10.22, Wednesday 12 Nov 2014 Link to this post
Maybe I should be adopting Michael Sippey’s low-pressure philosophy for ‘filtered’:
I used to blog; I haven’t in a while. I miss it. So this is trying something new, without the daily pressure of a capital B Blog, or the content pressure of a the capital E Essay. Start a new draft post on Monday, dump things in it over the week, rewrite and cull along the way, what’s left gets published on Friday. Let’s see how long I keep this up.
Low-pressure filtering? Cold brew blogging.
It’s a philosophy that seems to be working.
Long read on The Knowledge from the New York Times Style magazine. the Knowledge is the examination taken by black cab drivers in London… deep knowledge of 25,000 streets and everything on them.
Fascinating how revision works and how the test works. Revision: A series of 320 runs across central London that you rehearse by crossing on a motorbike and taking notes. The test: Verbal, over many months, increasing in complexity and frequency.
There is no such thing as “failing” the Knowledge. You can either quit, or persevere and pass.
An Interview with Stanley Kubrick by Joseph Gelmis, 1969. I referenced Kubrick and 2001 a ton at my Web Directions talk (video online soon apparently). Two favourite quotes:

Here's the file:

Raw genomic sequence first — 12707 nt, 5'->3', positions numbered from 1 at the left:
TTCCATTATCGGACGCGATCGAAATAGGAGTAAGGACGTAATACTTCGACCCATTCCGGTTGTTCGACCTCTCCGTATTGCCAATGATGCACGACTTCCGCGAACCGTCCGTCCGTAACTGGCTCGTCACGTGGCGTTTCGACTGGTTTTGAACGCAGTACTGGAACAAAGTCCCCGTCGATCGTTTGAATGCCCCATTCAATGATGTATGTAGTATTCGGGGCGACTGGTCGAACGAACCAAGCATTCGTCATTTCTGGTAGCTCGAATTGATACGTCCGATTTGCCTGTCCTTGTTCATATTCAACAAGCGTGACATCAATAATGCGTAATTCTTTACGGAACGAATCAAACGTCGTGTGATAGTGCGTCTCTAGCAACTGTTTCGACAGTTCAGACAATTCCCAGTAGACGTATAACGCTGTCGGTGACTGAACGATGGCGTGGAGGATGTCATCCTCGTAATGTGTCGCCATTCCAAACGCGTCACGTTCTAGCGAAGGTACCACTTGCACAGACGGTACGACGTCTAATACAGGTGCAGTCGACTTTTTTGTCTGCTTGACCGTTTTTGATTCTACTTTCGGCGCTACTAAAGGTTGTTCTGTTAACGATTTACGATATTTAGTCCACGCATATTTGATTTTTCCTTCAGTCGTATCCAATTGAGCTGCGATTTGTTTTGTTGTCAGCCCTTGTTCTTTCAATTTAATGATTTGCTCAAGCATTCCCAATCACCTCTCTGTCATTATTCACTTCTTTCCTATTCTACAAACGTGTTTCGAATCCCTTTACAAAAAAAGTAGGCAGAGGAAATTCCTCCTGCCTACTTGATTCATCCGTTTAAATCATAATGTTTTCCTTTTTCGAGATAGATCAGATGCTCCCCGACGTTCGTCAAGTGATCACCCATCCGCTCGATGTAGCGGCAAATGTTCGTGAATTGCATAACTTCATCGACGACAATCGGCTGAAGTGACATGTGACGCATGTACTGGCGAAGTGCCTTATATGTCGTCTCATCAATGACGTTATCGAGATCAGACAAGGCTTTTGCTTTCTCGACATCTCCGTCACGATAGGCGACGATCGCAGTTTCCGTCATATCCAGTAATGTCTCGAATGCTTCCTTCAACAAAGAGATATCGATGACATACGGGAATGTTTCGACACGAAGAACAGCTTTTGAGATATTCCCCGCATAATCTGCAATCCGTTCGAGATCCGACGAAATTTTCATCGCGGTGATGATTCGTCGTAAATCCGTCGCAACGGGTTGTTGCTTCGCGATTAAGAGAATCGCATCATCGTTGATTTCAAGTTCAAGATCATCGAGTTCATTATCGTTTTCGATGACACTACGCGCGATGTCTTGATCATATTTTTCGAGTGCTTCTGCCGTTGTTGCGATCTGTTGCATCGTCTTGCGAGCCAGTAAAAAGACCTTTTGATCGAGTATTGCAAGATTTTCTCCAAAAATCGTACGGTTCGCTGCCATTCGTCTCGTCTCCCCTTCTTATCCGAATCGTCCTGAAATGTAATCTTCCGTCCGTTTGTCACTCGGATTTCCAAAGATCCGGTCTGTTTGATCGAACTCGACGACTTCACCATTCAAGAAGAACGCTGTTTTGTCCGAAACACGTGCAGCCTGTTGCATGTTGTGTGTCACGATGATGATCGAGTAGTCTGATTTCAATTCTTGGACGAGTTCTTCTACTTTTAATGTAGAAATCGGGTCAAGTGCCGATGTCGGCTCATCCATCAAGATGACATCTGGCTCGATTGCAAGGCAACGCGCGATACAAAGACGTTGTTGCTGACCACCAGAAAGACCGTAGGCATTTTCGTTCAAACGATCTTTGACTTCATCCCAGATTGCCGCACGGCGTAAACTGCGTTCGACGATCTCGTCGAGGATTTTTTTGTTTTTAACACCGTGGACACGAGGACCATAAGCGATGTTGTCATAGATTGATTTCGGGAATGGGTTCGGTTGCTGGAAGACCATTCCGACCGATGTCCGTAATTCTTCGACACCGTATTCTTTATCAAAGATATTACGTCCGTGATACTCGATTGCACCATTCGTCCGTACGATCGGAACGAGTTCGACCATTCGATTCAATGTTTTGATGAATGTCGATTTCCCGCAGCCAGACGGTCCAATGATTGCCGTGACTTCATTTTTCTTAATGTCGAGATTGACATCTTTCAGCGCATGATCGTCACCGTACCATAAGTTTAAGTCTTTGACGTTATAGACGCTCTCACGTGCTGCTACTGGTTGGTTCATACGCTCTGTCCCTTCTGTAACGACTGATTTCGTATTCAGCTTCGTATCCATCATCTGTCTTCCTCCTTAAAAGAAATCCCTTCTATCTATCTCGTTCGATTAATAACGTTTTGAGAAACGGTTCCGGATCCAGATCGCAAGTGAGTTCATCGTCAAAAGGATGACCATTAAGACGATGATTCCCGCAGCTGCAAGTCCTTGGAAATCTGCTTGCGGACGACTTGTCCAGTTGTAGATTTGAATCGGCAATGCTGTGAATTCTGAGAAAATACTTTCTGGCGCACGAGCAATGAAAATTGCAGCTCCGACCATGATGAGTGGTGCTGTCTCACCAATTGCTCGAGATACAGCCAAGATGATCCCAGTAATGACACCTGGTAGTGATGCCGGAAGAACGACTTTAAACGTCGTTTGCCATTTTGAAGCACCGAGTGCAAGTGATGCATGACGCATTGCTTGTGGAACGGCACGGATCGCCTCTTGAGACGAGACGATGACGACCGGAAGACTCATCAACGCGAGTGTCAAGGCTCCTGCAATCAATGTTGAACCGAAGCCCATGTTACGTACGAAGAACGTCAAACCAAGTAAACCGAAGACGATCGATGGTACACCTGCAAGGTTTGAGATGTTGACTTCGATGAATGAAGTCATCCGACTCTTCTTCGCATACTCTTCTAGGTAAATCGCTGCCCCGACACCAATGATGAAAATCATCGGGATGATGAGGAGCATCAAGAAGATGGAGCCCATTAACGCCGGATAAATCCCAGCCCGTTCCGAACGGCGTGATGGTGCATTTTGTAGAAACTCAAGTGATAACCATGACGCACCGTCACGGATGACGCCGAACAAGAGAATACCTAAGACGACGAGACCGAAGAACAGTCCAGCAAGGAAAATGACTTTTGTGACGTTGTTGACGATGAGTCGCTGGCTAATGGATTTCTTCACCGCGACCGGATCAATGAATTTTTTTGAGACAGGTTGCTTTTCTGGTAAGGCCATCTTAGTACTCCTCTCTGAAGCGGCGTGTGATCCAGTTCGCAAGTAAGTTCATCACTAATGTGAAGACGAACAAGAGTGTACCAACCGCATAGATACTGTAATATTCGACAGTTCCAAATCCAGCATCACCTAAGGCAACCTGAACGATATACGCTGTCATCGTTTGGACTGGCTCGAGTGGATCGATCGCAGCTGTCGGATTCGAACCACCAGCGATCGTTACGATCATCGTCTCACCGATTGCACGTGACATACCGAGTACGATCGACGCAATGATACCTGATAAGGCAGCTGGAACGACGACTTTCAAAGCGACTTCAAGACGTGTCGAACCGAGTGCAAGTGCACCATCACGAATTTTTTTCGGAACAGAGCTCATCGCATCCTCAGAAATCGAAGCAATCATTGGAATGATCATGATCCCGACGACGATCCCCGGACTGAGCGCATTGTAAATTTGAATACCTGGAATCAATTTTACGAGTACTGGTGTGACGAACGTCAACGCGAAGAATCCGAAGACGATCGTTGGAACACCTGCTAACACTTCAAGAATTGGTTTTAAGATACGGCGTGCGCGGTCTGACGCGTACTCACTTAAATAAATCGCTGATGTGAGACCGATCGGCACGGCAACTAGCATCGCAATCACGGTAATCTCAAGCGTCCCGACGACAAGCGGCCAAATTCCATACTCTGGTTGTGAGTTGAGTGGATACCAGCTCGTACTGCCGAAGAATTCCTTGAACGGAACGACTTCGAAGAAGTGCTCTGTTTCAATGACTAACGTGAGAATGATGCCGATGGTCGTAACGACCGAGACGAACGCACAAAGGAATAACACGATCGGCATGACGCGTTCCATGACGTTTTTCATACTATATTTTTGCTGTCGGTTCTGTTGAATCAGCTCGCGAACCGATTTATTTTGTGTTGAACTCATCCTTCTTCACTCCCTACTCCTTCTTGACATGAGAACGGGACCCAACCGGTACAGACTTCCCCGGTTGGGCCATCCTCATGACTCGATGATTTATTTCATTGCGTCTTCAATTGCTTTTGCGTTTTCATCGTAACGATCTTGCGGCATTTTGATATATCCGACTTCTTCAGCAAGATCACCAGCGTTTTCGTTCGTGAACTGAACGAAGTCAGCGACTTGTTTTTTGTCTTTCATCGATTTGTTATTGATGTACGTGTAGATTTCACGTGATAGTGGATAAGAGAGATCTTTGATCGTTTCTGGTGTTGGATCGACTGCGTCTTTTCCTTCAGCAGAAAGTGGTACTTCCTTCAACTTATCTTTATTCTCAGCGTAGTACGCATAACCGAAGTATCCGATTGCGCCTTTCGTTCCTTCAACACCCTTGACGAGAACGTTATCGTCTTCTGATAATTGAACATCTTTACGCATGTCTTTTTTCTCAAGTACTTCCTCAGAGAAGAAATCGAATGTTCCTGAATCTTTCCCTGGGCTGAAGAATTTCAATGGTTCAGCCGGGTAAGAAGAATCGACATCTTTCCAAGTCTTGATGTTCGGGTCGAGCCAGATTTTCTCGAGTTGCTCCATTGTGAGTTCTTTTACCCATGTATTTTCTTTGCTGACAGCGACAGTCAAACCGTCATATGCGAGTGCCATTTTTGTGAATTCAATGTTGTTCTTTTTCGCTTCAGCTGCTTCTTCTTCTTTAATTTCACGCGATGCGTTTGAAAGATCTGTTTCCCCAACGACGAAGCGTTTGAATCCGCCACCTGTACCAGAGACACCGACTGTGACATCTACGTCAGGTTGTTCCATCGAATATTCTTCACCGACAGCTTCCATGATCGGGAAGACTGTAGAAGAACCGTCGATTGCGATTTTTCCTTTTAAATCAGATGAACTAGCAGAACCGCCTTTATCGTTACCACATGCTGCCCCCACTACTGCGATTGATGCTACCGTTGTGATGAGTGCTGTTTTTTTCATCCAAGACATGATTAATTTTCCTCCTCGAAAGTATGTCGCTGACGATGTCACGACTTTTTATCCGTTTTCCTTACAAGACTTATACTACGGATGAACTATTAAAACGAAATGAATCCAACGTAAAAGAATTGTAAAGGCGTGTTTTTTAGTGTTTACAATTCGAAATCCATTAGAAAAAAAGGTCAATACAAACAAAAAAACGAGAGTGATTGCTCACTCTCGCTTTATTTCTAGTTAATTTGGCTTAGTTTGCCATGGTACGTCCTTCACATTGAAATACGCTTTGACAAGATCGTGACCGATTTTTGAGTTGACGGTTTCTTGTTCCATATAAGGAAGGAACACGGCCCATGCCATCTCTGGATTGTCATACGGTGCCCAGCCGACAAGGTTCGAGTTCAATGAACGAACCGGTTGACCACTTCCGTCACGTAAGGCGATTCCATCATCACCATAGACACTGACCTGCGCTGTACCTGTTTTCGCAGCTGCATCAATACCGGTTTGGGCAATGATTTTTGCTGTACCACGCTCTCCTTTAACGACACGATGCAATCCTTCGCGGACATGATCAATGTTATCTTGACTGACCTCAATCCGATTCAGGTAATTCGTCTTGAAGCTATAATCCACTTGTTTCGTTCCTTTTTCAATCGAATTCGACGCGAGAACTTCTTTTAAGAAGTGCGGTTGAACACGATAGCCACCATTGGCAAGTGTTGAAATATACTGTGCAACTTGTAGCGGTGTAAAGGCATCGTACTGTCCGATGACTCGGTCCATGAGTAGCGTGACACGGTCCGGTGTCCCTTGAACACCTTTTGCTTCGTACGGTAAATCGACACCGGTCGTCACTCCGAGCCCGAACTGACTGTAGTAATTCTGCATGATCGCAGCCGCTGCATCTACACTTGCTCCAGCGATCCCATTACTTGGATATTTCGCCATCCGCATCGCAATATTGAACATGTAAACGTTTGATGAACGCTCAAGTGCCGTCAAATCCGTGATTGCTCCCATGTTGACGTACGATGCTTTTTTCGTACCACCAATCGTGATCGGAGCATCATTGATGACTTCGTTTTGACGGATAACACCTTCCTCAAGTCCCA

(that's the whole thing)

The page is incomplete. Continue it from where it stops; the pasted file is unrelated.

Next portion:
Actually, film operates on a level much closer to music and to painting than to the printed word, and, of course, movies present the opportunity to convey complex concepts and abstractions without the traditional reliance on words. I think that 2001, like music, succeeds in short-circuiting the rigid surface cultural blocks that shackle our consciousness to narrowly limited areas of experience and is able to cut directly through to areas of emotional comprehension.
One of the things we were trying to convey in this part of the film is the reality of a world populated – as ours soon will be – by machine entities who have as much, or more, intelligence as human beings, and who have the same emotional potentialities in their personalities as human beings. We wanted to stimulate people to think what it would be like to share a planet with such creatures.